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September 2021
The ultimate form of divine feminine.


We begin to see that many sorts of people become involved in cow care, from founders of goshalas to managers, what to speak of workers (hired or volunteers), donors, and less directly, any number of persons involved in supply provision or doing business with or enabling wealth for donors. Yet for many Hindus engaged directly in cow care in India, there is another person involved in a crucial way, namely the Lord of the Cows, Krishna, or his divine consort Radha (known also as Radharani). This was explained to me by the manager of a moderate-sized goshala on the outskirts of Vrindavan, famous as the land of Krishna, as we discussed his donor base. Keshi Nisudan Das, the manager of Care For Cows, first expresses appreciation for his workers:

They love the cows. When you love the cows—everybody is loving—the Lord is pleased. And when the Lord is pleased, there is no limit to what we can get. But it has to be sincere service. You must be able to sacrifice twenty-four hours a day and dirty your hands.

“What we can get” refers to support for maintenance of the goshala, pointing to Care For Cows’ essential source of support, sympathetic donors. Strikingly, unlike most other Indian goshalas, Care For Cows is supported largely by an international community of people valuing their cause (hence the goshala’s English name). Their financial contributions allow the onsite caretakers to continue their close attention to the cows. Conversely, the international supporters feel encouraged that they are benefited by serving Krishna’s cows, even if indirectly, from a distance. As in Pathmeda, regular donors may “adopt” a specific cow, enabling them to experience a sense of connection with a particular bovine, to receive news about it, and when visiting Vrindavan, to directly meet and interact with their adoptees. Donors have also been recognized in the (currently discontinued) monthly newsletter. However, a good number of visitors may give donations expecting no receipt or mention. Keshi likes to say that such donations are coming from Krishna’s divine consort, Radharani (Radha). From the bhakti perspective, this reference to Radha says that ultimately, because she is the divinity who oversees service to Krishna, especially in Vrindavan, it is by her grace that sufficient sponsorship comes to maintain what Krishna’s devotees regard as Krishna’s cows. According to Vaishnava theology, as the ultimate form of the divine feminine, it is she who “expands” as Lakshmi, who governs worldly wealth and opulence.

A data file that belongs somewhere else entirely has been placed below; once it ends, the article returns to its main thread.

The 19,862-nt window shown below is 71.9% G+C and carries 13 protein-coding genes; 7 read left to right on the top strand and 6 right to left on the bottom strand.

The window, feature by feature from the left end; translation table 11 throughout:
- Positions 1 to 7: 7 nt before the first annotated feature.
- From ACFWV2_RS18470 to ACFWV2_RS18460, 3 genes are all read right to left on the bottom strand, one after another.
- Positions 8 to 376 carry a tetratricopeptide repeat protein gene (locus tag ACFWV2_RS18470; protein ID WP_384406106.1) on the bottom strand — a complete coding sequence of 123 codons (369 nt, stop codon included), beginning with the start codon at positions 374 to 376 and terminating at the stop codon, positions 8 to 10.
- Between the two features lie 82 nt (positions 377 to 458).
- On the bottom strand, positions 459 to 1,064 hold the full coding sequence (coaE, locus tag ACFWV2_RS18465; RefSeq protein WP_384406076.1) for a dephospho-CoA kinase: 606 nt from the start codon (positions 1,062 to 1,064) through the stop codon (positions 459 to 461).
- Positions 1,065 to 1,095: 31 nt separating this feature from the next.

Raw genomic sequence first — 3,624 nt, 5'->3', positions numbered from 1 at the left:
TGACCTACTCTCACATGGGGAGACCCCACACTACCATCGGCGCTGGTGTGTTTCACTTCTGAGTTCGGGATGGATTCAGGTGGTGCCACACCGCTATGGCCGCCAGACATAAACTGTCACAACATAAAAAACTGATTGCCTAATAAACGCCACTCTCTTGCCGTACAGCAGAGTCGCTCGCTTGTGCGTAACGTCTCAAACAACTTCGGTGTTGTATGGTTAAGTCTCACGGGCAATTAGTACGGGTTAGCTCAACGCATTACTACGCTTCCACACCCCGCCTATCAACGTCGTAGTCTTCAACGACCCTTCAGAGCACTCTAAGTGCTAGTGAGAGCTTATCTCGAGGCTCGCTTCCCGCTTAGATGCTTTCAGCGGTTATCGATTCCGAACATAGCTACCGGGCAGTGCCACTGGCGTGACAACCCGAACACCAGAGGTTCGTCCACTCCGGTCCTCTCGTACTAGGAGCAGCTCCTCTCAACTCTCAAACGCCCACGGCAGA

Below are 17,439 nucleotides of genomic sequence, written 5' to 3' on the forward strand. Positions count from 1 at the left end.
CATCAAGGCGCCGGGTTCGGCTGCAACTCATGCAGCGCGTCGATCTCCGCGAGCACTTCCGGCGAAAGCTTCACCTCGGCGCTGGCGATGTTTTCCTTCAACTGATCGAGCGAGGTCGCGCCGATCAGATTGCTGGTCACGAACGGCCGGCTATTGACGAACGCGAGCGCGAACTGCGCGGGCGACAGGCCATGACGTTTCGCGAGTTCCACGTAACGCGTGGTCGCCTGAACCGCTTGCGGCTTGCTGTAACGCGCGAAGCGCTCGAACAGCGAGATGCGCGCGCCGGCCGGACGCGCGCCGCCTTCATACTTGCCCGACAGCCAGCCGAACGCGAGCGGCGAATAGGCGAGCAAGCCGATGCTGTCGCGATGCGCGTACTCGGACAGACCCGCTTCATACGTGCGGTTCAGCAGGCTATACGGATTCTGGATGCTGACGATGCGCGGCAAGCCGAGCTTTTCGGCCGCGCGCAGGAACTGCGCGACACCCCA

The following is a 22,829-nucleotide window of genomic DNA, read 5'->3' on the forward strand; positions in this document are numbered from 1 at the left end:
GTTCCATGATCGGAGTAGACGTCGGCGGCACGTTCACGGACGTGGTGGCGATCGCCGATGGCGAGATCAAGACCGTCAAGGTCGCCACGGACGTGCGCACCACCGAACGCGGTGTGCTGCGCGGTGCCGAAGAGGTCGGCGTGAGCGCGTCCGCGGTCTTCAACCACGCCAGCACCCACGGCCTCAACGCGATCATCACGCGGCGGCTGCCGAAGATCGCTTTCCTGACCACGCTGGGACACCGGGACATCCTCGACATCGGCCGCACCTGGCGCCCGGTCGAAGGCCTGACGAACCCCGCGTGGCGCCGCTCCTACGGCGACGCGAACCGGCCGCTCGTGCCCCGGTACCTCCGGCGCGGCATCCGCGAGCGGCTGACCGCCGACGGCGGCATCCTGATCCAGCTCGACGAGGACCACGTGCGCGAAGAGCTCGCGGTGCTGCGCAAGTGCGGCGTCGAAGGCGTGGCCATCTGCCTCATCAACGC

—From “Cow Care in Hindu Animal Ethics” by Kenneth R. Valpey, Palgrave MacMillan, 2019.